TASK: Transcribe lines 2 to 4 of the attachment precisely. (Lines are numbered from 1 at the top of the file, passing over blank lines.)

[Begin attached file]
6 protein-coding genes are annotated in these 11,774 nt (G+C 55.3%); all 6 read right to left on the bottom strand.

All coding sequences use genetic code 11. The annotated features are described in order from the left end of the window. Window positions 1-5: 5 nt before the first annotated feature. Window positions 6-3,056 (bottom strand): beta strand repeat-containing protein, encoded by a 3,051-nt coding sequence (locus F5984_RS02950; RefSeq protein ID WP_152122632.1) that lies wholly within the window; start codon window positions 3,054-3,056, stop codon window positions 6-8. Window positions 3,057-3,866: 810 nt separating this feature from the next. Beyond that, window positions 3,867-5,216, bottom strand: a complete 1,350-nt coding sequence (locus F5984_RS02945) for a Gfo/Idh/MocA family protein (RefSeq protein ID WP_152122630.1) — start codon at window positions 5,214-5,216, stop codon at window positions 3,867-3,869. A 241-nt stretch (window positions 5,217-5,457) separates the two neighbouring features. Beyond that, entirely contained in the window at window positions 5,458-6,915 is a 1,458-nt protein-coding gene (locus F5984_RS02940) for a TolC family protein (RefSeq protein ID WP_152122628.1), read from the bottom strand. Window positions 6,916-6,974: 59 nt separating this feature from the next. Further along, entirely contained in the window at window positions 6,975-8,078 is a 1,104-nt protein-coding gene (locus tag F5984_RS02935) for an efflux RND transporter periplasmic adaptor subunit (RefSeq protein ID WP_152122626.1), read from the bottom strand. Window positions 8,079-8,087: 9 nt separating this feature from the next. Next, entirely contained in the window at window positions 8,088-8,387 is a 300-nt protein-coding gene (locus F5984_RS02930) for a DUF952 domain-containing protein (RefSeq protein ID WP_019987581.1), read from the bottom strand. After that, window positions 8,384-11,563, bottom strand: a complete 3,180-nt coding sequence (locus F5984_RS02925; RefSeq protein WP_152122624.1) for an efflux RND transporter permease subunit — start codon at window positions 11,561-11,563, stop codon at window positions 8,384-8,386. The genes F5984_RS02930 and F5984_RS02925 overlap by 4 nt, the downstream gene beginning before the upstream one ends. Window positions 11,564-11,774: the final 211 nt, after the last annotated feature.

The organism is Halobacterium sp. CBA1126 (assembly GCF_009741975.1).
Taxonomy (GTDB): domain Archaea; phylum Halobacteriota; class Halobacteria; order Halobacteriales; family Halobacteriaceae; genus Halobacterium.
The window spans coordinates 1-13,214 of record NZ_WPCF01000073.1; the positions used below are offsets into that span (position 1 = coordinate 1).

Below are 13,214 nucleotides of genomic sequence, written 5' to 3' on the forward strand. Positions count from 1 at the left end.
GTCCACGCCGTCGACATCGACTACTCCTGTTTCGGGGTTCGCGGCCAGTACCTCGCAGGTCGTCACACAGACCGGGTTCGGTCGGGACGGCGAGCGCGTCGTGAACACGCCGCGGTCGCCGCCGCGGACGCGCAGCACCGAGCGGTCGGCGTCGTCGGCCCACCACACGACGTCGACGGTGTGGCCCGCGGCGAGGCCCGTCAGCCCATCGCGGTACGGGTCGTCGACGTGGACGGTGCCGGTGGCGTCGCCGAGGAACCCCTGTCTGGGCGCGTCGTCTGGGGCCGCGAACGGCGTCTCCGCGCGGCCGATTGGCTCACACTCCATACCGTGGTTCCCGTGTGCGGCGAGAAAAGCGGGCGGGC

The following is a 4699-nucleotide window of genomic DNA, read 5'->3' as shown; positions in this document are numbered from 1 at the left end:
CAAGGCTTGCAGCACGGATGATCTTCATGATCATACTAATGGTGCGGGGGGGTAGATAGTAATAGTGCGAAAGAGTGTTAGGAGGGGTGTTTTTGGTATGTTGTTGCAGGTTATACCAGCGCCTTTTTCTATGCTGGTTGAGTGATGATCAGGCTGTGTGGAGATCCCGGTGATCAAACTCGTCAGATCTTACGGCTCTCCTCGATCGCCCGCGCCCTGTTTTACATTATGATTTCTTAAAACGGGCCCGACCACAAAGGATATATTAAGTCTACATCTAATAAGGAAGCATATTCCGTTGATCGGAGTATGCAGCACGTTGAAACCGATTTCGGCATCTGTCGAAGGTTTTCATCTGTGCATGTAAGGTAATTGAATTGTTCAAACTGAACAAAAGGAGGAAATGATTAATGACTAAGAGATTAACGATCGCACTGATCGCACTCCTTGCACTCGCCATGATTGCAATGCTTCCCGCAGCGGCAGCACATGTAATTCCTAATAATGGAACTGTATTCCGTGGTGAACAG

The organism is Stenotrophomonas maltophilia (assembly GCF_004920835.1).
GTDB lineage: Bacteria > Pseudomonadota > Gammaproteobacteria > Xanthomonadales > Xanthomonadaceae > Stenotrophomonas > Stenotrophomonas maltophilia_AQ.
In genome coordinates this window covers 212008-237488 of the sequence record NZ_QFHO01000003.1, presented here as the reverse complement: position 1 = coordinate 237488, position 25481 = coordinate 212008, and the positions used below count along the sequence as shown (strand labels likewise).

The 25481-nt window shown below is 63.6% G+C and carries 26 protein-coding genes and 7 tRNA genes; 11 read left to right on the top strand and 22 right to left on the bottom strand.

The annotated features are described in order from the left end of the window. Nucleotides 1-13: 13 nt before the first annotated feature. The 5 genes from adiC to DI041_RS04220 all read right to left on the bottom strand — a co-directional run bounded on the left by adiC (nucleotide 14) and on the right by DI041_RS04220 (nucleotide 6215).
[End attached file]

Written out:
All coding sequences use genetic code 11. The annotated features are described in order from the left end of the window. Window positions 1-5: 5 nt before the first annotated feature. Window positions 6-3,056 (bottom strand): beta strand repeat-containing protein, encoded by a 3,051-nt coding sequence (locus F5984_RS02950; RefSeq protein ID WP_152122632.1) that lies wholly within the window; start codon window positions 3,054-3,056, stop codon window positions 6-8. Window positions 3,057-3,866: 810 nt separating this feature from the next. Beyond that, window positions 3,867-5,216, bottom strand: a complete 1,350-nt coding sequence (locus F5984_RS02945) for a Gfo/Idh/MocA family protein (RefSeq protein ID WP_152122630.1) — start codon at window positions 5,214-5,216, stop codon at window positions 3,867-3,869. A 241-nt stretch (window positions 5,217-5,457) separates the two neighbouring features. Beyond that, entirely contained in the window at window positions 5,458-6,915 is a 1,458-nt protein-coding gene (locus F5984_RS02940) for a TolC family protein (RefSeq protein ID WP_152122628.1), read from the bottom strand. Window positions 6,916-6,974: 59 nt separating this feature from the next. Further along, entirely contained in the window at window positions 6,975-8,078 is a 1,104-nt protein-coding gene (locus tag F5984_RS02935) for an efflux RND transporter periplasmic adaptor subunit (RefSeq protein ID WP_152122626.1), read from the bottom strand. Window positions 8,079-8,087: 9 nt separating this feature from the next. Next, entirely contained in the window at window positions 8,088-8,387 is a 300-nt protein-coding gene (locus F5984_RS02930) for a DUF952 domain-containing protein (RefSeq protein ID WP_019987581.1), read from the bottom strand. After that, window positions 8,384-11,563, bottom strand: a complete 3,180-nt coding sequence (locus F5984_RS02925; RefSeq protein WP_152122624.1) for an efflux RND transporter permease subunit — start codon at window positions 11,561-11,563, stop codon at window positions 8,384-8,386. The genes F5984_RS02930 and F5984_RS02925 overlap by 4 nt, the downstream gene beginning before the upstream one ends. Window positions 11,564-11,774: the final 211 nt, after the last annotated feature.

The organism is Halobacterium sp. CBA1126 (assembly GCF_009741975.1).
Taxonomy (GTDB): domain Archaea; phylum Halobacteriota; class Halobacteria; order Halobacteriales; family Halobacteriaceae; genus Halobacterium.